Getting water from the source to the fire pump is also affected by staffing. Large-diameter hose (LDH) is very effective at delivering water, provided it can be put in place within a reasonable amount of time. Also consider the energy required to deploy LDH. Firefighters might be able to get it into place, but the firefighters will be ready for rehab before they get a chance to put water on the fire!

These challenges are new to many organizations as they see their numbers greatly reduced. It is not reasonable to expect the same level of service or performance on the fireground. Departments need to know their new limitations. They should adjust deployment, strategies, tactics, and expectations.

Train Like You Work

Fire departments need to explain to their policy makers, in terms that they will understand, that reduced staffing will not allow them to move water as they have in the past. With fewer capabilities, it will be more difficult to overcome the Btus. The fire may not be contained until it consumes the fuel load. This simple premise must be understood so that firefighters are not placed in harm’s way unnecessarily because they lack the water resources for basic fire attack.

Departments that have experienced a reduction should reevaluate their capabilities to see what they can accomplish within a reasonable timeframe after arrival on the scene. Return to the drill ground to practice with new staffing levels to see if anything has changed. See if those on the first-due assignment can deliver water as they have in the past. Let the limited staffing connect to a fire hydrant to see how much longer it will take and to see if it affects their stamina. Fill a 2½-inch line with water and see if the staff can move it into the proper position. In addition to moving forward, see if they can make any turns. Departments may find that using this size line is not practical or maybe not even possible until additional resources arrive. If these resources come via mutual aid, personnel need to know how long the response is likely to take.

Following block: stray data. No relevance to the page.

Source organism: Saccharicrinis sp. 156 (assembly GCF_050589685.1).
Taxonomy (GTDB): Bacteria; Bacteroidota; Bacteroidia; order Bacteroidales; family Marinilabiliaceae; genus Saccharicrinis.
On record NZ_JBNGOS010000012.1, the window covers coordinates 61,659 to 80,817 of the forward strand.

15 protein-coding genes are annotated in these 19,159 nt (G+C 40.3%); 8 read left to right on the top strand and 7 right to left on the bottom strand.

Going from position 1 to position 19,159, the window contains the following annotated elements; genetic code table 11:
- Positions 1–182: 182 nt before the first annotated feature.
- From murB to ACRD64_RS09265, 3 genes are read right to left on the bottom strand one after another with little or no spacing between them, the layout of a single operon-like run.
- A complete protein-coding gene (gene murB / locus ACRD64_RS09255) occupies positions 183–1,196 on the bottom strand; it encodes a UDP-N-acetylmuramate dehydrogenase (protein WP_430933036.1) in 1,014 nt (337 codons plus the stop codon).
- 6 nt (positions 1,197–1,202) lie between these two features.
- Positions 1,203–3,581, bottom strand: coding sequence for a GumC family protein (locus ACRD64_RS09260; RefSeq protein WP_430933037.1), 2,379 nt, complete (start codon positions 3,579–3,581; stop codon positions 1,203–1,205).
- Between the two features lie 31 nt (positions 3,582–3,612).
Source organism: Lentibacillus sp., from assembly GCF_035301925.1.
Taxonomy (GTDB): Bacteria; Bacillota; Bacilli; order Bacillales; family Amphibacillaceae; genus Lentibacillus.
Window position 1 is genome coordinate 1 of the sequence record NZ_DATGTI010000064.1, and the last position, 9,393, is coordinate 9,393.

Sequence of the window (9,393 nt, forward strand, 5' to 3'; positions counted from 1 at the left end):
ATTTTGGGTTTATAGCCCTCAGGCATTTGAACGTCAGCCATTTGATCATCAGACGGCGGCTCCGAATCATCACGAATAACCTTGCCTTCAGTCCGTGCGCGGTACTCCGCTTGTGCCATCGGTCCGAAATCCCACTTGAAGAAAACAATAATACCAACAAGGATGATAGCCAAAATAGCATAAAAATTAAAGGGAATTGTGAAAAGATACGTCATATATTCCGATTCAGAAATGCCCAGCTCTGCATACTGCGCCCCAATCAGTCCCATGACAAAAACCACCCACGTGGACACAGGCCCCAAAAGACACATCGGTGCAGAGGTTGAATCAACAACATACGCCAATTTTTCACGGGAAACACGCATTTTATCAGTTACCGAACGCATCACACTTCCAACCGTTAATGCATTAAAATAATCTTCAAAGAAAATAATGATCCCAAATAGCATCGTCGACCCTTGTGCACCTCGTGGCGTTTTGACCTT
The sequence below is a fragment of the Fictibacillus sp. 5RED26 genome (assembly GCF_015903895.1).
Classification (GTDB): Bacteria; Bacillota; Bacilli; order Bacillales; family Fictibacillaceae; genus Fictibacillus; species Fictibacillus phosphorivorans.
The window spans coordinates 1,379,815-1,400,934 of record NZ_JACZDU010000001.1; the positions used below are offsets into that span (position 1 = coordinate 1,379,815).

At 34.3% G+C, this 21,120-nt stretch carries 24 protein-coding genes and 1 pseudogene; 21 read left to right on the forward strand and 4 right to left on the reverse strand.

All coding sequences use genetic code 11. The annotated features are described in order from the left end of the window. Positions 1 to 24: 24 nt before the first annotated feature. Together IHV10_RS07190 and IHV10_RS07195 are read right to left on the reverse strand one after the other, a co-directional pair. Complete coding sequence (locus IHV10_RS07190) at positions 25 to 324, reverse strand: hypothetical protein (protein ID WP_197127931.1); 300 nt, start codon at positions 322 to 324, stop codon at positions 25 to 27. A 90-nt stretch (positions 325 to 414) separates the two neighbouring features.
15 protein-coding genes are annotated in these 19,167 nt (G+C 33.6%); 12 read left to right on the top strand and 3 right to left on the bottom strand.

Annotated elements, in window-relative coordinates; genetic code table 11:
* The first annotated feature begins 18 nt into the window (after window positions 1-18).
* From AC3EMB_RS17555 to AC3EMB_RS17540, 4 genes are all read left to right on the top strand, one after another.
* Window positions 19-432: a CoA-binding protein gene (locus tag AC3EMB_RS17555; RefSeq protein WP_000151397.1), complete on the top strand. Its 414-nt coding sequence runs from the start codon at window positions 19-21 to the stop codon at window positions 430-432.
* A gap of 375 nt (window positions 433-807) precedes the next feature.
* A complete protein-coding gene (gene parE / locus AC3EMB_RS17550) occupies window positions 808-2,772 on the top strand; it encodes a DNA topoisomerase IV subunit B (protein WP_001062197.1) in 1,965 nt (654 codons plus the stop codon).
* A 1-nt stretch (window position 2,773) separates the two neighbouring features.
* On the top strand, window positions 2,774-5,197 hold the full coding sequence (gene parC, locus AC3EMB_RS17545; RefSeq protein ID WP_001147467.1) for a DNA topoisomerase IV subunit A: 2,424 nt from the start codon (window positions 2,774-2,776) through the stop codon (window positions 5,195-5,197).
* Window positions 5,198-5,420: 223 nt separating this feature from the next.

Finding out on the first fire is too late. This should be known by all members of the department, especially those who arrive first to start the operation. It also needs to be explained in layman’s terms to those who authorize the resources for the department so they know there will be a significant change in capabilities, if that is what training results show.

People, mostly those outside the fire service, often will say that response times are not affected by staffing reductions because the trucks will get there in the same amount of time. They interpret this to mean that there will be no affect on service—but, that is not the case. Somehow this should be communicated, because staffing reductions can greatly impact water delivery.

RICHARD MARINUCCI is chief of the Northville Township (MI) Fire Department. He retired as chief of the Farmington Hills (MI) Fire Department in 2008, a position he had held since 1984. He is a past president of the International Association of Fire Chiefs (IAFC) and past chairman of the Commission on Chief Fire Officer Designation. In 1999, he served as acting chief operating officer of the U.S. Fire Administration for seven months. He has three bachelor’s degrees in fire science and administration and has taught extensively.